"...Alot of younger writers followed suit and started using the actual word "language" too much in their poems or, like Silliman, used the word "syntax" too much..."
Though, where it is stated that "[Contemporary Poetry] closes it them [sic] off from general audiences and starts talking to itself (talking to itself in an institution… contemporary poetry is mentally handicapped)", I'm suspicious of this as a flippant pejorative. Why is being analogous to non-normative psychological function necessarily bad? I would argue that part of the function of poetry is to explore/investigate/interrogate alternative epistemologies/ontologies/modes of perception/production (I'm thinking here of Alice Notley, Ron Johnson, Lara Glenum...), and the Schizo-positive thought experiment of Deleuze and Guattari provides a good opening for this (whether or not it succeeds or fails - and is the failure of an experiment such a bad thing anyway?).
In the discussion of "schools", "cliques" etc, I see another thing that, through discussions with Jared Wells (generally involving a large quantity of beer), I have come to believe is flawed - the idea that, when writing poetry, appealing to a small audience is essentially elitist (though this, in the post in question, is implied rather than stated - it may not be there, but there is a general feeling that this is true in the wider poetic community - Kenneth Goldsmith implies simmilar things about populism and accessibility here, paragraphs 10 & 11). To expect everybody to like your work is preposterous (even if you are Billy Colllins or Seamus Heaney), and I feel that writing, for instance, aeleotory works drawing from obscure 17th Century arcana is no different in principle from writing, say fan fiction based on a b-grade 80s sci-fi series, or playing Goth-Rock. If I just get on with it, and some people like, and maybe publish or buy my work, then that's great.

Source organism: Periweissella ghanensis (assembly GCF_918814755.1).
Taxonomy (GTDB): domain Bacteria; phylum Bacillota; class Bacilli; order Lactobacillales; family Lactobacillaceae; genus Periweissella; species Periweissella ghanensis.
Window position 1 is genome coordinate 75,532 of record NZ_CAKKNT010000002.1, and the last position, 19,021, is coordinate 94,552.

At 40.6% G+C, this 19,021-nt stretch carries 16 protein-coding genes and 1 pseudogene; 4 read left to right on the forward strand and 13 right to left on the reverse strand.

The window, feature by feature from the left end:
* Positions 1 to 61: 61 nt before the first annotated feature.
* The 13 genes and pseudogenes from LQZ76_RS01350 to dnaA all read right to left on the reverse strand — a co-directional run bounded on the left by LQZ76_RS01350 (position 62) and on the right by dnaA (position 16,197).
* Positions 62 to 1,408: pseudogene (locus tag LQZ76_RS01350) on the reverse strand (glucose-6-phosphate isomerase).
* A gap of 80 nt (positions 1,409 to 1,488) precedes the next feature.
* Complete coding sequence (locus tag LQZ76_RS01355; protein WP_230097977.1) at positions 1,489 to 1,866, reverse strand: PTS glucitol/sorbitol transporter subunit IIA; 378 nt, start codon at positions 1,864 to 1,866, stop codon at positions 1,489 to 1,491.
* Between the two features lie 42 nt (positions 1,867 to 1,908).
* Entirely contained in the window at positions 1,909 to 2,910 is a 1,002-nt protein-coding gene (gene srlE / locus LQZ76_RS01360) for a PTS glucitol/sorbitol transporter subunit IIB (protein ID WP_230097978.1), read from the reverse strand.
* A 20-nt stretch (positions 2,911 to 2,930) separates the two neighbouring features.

Just a couple of thoughts.
Time Melted Toy Brain
2 hours ago